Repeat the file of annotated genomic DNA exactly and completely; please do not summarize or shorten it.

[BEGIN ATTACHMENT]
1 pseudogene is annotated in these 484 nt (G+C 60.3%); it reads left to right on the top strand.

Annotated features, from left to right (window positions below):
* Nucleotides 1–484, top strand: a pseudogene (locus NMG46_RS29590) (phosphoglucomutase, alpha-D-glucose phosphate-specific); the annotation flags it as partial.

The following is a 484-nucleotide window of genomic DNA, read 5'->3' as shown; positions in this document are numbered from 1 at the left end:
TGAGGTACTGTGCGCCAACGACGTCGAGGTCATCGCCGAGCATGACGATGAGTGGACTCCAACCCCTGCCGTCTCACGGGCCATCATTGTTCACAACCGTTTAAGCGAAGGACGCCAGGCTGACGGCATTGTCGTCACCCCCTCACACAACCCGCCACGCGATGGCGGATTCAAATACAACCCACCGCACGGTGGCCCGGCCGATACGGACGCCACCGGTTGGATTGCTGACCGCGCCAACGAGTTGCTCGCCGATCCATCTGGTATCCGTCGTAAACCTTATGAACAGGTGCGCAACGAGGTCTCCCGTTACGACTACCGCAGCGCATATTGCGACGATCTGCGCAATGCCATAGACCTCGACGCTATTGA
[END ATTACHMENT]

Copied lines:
1 pseudogene is annotated in these 484 nt (G+C 60.3%); it reads left to right on the top strand.

Annotated features, from left to right (window positions below):
* Nucleotides 1–484, top strand: a pseudogene (locus NMG46_RS29590) (phosphoglucomutase, alpha-D-glucose phosphate-specific); the annotation flags it as partial.

The following is a 484-nucleotide window of genomic DNA, read 5'->3' as shown; positions in this document are numbered from 1 at the left end:
TGAGGTACTGTGCGCCAACGACGTCGAGGTCATCGCCGAGCATGACGATGAGTGGACTCCAACCCCTGCCGTCTCACGGGCCATCATTGTTCACAACCGTTTAAGCGAAGGACGCCAGGCTGACGGCATTGTCGTCACCCCCTCACACAACCCGCCACGCGATGGCGGATTCAAATACAACCCACCGCACGGTGGCCCGGCCGATACGGACGCCACCGGTTGGATTGCTGACCGCGCCAACGAGTTGCTCGCCGATCCATCTGGTATCCGTCGTAAACCTTATGAACAGGTGCGCAACGAGGTCTCCCGTTACGACTACCGCAGCGCATATTGCGACGATCTGCGCAATGCCATAGACCTCGACGCTATTGA